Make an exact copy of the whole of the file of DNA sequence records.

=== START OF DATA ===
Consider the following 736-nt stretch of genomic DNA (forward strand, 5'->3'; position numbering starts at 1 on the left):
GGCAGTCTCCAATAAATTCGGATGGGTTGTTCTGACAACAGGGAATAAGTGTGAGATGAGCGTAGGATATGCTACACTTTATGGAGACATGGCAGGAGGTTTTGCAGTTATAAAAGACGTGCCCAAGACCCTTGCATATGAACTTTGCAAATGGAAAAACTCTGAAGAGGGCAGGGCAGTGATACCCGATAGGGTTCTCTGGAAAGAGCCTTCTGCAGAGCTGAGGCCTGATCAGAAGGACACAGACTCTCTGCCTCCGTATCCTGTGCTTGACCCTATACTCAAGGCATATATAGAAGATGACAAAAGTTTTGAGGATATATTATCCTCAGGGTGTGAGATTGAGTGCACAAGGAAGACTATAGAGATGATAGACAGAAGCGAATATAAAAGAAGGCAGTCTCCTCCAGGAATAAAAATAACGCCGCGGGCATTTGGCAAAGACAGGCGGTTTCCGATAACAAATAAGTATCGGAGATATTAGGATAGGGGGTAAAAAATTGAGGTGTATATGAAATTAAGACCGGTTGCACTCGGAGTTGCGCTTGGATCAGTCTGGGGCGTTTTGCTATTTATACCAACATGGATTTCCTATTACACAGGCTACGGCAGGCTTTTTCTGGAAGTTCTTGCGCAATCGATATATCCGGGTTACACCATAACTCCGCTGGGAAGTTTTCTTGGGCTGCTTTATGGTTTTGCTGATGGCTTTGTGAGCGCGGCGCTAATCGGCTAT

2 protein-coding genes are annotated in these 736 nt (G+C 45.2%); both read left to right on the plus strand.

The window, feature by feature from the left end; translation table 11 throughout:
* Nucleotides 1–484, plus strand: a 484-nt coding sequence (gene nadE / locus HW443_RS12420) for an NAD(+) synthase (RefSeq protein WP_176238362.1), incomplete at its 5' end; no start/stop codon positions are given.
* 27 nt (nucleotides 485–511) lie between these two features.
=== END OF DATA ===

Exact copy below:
Consider the following 736-nt stretch of genomic DNA (forward strand, 5'->3'; position numbering starts at 1 on the left):
GGCAGTCTCCAATAAATTCGGATGGGTTGTTCTGACAACAGGGAATAAGTGTGAGATGAGCGTAGGATATGCTACACTTTATGGAGACATGGCAGGAGGTTTTGCAGTTATAAAAGACGTGCCCAAGACCCTTGCATATGAACTTTGCAAATGGAAAAACTCTGAAGAGGGCAGGGCAGTGATACCCGATAGGGTTCTCTGGAAAGAGCCTTCTGCAGAGCTGAGGCCTGATCAGAAGGACACAGACTCTCTGCCTCCGTATCCTGTGCTTGACCCTATACTCAAGGCATATATAGAAGATGACAAAAGTTTTGAGGATATATTATCCTCAGGGTGTGAGATTGAGTGCACAAGGAAGACTATAGAGATGATAGACAGAAGCGAATATAAAAGAAGGCAGTCTCCTCCAGGAATAAAAATAACGCCGCGGGCATTTGGCAAAGACAGGCGGTTTCCGATAACAAATAAGTATCGGAGATATTAGGATAGGGGGTAAAAAATTGAGGTGTATATGAAATTAAGACCGGTTGCACTCGGAGTTGCGCTTGGATCAGTCTGGGGCGTTTTGCTATTTATACCAACATGGATTTCCTATTACACAGGCTACGGCAGGCTTTTTCTGGAAGTTCTTGCGCAATCGATATATCCGGGTTACACCATAACTCCGCTGGGAAGTTTTCTTGGGCTGCTTTATGGTTTTGCTGATGGCTTTGTGAGCGCGGCGCTAATCGGCTAT

2 protein-coding genes are annotated in these 736 nt (G+C 45.2%); both read left to right on the plus strand.

The window, feature by feature from the left end; translation table 11 throughout:
* Nucleotides 1–484, plus strand: a 484-nt coding sequence (gene nadE / locus HW443_RS12420) for an NAD(+) synthase (RefSeq protein WP_176238362.1), incomplete at its 5' end; no start/stop codon positions are given.
* 27 nt (nucleotides 485–511) lie between these two features.